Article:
MMN Top Mets Prospects 5-4: Vientos Excellent in Pro Debut

By Mets Daddy

January 24, 2018 9 Comments

Photo Credit: Allen Greene Photography

#5 LHP Thomas Szapucki

Ht: 6’2″ Wt: 205 Level: Columbia

B/T: R/L Age: 06/12/1996 (21) Age Dif: -0.9

Acquired: Drafted by the Mets in the 5th Round of the 2015 MLB Draft (149th overall pick)

2017 Stats: 1-2, 2.79 ERA, 6 G, 6 GS, 29.0 IP, 1.172 WHIP, 3.1 BB/9, 8.4 K/9

Previous Rank: 6

Arguably, Szapucki has the best stuff out of any pitcher in the Mets farm system.  He has a sweeping curveball (Grade: 60) which is tough on both left-handed and right-handed batters.  He has increased velocity to the point where his fastball routinely sits in the mid-90s with him topping out around 97-98 MPH (Grade: 65).  Each and every year, Szapucki improved his change-up, and it was to the point where that pitch was becoming a weapon against right-handed batters.

That was until he left a July 7th start with forearm discomfort.  Given the history of the Mets organization, teams officials and fans alike knew Szapucki was heading for Tommy John surgery.  Indeed, Szapucki would undergo the surgery on July 19th.  Given how the Mets typically use a 12 – 18 month rehab period for Tommy John, the earliest we could see Szapucki pitch again will be the Instructional Leagues held after the conclusion of the 2018 season.

The surgery and rehab is an important factor in Szapucki’s development. In 2010, Steven Matz needed the same surgery, and he needed more time than most pitchers to return from the surgery.  While it did not stand in the way of Matz becoming a Major League pitcher, health has certainly become an issue in Matz’s young career as he has twice needed season-ending surgeries on his pitching elbow.

Matz and Szapucki are two different pitchers, Szapucki’s young career had been plagued by injuries even before the Tommy John surgery.   Earlier in 2017, Szapucki had a shoulder impingement in his pitching arm, and in previous years, he had battled both back and neck issues.

Still, not even these injury issues could blur the immense and potential front-line starter talent Szapucki possesses.  With each passing year, Szapucki has continued the transformation from two pitch thrower to a three-pitch pitcher.  He’s also a pitcher with much better mechanics, which is important when you consider his neck, back, and arm health when he returns to pitching in 2019.


Photo Credit – Allen Greene Photography

#4 SS/3B Mark Vientos

Ht: 6’4″ Wt: 185 lb Level: Gulf Coast & Kingsport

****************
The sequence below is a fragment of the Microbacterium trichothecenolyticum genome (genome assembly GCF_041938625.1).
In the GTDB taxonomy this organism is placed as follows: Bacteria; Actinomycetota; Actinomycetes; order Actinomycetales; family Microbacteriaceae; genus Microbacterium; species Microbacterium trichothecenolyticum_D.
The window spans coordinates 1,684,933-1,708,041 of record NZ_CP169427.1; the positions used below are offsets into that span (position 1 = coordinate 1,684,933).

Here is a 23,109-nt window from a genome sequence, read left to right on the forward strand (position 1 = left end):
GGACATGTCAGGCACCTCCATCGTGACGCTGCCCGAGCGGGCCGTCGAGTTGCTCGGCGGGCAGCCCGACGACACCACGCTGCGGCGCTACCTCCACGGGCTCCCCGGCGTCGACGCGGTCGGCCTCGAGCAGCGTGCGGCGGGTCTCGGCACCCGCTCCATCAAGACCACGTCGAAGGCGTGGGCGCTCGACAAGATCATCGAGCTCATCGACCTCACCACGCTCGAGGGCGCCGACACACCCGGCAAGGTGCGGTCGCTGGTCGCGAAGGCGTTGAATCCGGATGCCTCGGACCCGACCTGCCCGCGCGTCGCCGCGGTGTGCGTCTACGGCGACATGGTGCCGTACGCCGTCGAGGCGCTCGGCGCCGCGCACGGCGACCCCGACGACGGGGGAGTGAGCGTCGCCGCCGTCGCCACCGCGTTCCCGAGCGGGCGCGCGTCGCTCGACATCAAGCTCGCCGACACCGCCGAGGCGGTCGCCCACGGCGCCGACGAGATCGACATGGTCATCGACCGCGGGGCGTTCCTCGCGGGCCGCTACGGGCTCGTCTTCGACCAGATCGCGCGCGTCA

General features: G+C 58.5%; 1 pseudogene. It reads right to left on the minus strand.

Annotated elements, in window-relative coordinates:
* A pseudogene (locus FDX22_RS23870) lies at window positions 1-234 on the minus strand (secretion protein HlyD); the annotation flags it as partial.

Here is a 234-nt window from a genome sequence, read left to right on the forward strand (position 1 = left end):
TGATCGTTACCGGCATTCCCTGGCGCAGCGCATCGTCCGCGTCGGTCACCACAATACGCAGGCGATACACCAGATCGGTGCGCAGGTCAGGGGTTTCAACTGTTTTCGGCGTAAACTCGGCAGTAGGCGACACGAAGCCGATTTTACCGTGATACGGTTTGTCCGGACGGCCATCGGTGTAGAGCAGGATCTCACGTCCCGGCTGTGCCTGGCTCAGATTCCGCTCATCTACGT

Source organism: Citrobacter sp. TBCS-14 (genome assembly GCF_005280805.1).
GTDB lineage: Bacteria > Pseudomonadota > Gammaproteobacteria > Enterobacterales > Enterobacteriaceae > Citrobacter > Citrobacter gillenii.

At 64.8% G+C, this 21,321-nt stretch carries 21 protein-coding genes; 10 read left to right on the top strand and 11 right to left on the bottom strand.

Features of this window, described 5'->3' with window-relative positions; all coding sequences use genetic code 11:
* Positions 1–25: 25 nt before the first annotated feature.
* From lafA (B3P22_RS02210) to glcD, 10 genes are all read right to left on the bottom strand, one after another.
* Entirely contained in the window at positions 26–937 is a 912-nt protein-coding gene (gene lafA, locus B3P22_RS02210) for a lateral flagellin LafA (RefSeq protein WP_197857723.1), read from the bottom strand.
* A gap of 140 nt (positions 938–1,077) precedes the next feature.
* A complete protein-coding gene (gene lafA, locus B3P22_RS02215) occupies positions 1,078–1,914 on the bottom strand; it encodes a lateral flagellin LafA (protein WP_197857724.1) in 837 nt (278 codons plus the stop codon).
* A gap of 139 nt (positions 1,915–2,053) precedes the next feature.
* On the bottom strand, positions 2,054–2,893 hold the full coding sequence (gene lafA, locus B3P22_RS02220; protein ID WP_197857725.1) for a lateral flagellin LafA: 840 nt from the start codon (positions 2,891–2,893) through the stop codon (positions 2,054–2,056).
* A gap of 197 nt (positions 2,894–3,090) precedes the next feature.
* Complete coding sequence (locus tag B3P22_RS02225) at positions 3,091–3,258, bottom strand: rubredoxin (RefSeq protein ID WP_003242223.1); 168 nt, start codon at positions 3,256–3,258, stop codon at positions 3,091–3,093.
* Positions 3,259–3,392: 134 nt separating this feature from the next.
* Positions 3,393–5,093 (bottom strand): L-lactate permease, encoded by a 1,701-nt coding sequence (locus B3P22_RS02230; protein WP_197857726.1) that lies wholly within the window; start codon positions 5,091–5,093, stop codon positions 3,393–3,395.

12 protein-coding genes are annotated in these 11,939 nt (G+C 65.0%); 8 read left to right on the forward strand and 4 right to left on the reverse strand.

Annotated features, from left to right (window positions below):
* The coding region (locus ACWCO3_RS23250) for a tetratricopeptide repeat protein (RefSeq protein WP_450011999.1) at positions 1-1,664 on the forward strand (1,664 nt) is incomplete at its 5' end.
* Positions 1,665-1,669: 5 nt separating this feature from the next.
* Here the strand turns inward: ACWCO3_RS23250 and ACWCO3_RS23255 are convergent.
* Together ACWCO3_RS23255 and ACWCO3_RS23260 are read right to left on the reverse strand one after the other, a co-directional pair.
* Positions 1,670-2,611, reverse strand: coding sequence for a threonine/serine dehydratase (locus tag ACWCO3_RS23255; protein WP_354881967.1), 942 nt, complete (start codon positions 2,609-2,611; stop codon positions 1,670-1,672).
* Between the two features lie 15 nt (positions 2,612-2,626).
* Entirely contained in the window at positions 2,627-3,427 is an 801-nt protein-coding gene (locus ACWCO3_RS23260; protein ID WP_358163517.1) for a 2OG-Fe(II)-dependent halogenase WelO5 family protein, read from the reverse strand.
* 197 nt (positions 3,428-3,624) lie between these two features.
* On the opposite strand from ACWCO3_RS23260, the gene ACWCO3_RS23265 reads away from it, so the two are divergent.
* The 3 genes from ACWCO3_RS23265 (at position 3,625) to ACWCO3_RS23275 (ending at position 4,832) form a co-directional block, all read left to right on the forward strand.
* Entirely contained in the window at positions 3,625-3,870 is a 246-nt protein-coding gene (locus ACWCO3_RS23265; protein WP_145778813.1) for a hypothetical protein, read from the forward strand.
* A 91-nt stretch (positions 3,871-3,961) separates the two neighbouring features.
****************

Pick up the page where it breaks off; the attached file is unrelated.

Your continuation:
B/T: R/R Age: 12/11/99 (17) Age Dif: -3.3 (Kingsport)

Acquired: 2017 second-round draft pick from American Heritage High School (Plantation, FL)

2017 Stats: 51 G, 211 PA, 191 AB, 23 R, 50 H, 14 2B, 4 HR, 26 RBI, 2 CS, .262/.318/.398

Previous Rank: 10

Like all prospects, what entices you about Vientos is not what he is, but what he could be.  And what he could be is an extraordinary hitter and mainstay at third base for years to come.  However, for that to happen, Vientos will have to change many things.

With Vientos possessing quick hands, good bat speed, and an ability to drive the ball, he was seen as one of the top prep bats in the 2017 draft class.  Due in large part to his being just 17 years old, he began the season in the Gulf Coast League, which, fortunately for him, is just an hour away from his hometown.

After an initial adjustment period, Vientos began to show the Mets why they drafted him.  In the Month of August, he hit .305/.339/.467 with four doubles, two homers, and seven RBI.  During this stretch, we saw not just the quick hands and bat speed, but also his ability to drive the ball.  As he matures physically, he promises to drive the ball even further.

As a corollary to that statement, his growth will likely coincide with him moving off of shortstop.  As it is, he is not well suited for the position as he has below average speed, which in turn, leads him to have below average range.  However, he is able to fake it there because he is a smart baseball player with a strong arm.  Likely, over time, this will lead to a position change for him.

Hopefully, the position change will be at third base as he does have the tools to play that position well.  If not, Vientos does promise to have a good enough bat that will play at first base or either corner outfield spot.  Really, the question for him going forward is just how quickly he will mature physically, and what position he will ultimately find himself as he progresses towards the majors.

Previous Rankings

50-41 Led by Jacob Rhame

40-36 Led by Wagner Lagrange

35-31 Led by Gregory Guerrero

30-26 Led by Juan Uriarte

25-21 Led by Adonis Uceta

20-18 Led by Jordan Humphreys

17-15 Led by Marcos Molina

14-12 Led by Corey Oswalt

11-9 Led by Ronny Mauricio

8-6 Led by Justin Dunn